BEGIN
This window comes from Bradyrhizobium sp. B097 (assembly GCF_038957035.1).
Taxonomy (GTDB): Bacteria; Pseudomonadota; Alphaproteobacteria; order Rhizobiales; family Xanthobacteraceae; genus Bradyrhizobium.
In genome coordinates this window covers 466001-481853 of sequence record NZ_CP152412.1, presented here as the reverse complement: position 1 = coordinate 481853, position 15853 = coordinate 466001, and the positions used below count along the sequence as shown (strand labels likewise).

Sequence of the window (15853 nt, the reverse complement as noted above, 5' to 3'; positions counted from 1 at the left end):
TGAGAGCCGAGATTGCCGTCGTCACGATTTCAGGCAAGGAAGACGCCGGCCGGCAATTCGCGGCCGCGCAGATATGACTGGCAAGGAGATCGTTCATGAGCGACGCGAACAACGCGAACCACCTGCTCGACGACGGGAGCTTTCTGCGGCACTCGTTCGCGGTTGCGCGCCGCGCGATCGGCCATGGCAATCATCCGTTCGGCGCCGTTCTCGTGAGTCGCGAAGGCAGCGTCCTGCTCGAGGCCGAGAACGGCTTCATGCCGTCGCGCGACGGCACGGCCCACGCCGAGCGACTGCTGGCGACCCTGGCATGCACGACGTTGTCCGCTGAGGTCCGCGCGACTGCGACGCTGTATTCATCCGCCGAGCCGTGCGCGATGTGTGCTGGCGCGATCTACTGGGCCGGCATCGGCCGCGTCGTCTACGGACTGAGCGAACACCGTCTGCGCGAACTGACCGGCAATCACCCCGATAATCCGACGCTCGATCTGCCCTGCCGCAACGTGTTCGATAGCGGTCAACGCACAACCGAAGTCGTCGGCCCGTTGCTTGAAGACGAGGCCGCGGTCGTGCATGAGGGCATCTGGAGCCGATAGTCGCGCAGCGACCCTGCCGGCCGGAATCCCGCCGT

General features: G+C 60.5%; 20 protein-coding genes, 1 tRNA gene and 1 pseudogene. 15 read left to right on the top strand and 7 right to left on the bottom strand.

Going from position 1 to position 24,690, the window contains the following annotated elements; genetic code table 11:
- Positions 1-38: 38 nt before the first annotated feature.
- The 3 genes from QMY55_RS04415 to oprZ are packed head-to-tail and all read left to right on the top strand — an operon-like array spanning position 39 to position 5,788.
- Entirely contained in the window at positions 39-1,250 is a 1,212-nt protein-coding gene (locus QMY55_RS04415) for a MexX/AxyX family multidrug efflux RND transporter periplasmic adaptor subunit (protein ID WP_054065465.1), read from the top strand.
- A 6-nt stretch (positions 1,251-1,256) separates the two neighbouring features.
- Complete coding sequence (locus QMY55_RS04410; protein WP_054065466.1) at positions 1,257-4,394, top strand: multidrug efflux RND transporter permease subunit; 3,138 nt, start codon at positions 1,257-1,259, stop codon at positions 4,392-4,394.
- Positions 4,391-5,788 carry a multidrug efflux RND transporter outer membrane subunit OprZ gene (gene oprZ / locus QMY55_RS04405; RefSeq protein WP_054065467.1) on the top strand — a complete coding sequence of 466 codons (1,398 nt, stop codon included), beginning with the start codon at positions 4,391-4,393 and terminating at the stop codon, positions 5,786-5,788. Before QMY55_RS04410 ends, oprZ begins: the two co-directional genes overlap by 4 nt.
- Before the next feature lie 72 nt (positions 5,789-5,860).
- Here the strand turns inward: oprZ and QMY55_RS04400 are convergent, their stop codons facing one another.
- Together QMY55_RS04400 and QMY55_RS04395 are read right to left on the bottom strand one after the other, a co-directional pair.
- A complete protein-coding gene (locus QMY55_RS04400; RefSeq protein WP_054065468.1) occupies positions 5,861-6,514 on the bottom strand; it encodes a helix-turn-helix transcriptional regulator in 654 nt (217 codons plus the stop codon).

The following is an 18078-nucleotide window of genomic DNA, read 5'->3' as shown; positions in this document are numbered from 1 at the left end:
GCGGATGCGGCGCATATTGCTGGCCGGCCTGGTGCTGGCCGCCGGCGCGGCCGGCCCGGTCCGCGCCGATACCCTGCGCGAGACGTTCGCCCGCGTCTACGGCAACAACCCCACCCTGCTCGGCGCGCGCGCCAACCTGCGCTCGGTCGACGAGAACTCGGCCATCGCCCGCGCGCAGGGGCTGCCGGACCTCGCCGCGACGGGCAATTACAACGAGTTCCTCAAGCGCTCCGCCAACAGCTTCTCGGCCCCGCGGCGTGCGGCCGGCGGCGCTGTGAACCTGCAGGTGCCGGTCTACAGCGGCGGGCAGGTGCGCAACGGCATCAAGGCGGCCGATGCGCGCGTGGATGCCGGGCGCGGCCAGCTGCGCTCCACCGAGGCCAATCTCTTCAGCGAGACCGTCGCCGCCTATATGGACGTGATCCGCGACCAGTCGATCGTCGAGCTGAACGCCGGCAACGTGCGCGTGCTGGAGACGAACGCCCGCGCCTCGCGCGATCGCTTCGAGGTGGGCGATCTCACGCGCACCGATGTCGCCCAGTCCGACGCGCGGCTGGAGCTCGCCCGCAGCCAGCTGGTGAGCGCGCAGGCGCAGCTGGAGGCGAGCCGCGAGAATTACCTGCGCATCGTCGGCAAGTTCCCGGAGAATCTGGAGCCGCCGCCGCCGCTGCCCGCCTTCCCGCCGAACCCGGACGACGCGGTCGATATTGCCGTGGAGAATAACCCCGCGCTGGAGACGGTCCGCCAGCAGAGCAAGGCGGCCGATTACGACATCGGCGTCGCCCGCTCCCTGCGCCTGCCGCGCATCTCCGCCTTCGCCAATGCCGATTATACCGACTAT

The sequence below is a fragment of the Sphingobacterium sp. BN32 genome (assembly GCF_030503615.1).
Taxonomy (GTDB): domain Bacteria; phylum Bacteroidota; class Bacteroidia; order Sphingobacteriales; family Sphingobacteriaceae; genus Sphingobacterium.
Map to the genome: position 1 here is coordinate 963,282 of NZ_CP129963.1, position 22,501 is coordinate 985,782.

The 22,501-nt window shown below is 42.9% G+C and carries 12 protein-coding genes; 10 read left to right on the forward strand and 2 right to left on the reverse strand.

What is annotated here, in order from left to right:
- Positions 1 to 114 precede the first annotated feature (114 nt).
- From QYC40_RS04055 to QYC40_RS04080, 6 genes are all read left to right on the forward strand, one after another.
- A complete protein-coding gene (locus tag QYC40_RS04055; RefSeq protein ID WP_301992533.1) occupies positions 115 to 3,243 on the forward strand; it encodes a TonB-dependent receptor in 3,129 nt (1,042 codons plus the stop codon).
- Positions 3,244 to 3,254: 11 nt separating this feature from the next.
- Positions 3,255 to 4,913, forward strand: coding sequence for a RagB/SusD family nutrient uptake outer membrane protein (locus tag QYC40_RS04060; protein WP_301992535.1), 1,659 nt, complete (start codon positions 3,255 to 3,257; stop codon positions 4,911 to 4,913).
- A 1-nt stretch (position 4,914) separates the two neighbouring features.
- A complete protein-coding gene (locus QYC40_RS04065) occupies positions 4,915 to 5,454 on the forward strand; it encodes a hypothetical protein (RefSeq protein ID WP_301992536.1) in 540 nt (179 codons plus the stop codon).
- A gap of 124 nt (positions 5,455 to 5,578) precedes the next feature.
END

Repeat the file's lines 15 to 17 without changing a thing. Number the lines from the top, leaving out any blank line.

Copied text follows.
- Here the strand turns inward: oprZ and QMY55_RS04400 are convergent, their stop codons facing one another.
- Together QMY55_RS04400 and QMY55_RS04395 are read right to left on the bottom strand one after the other, a co-directional pair.
- A complete protein-coding gene (locus QMY55_RS04400; RefSeq protein WP_054065468.1) occupies positions 5,861-6,514 on the bottom strand; it encodes a helix-turn-helix transcriptional regulator in 654 nt (217 codons plus the stop codon).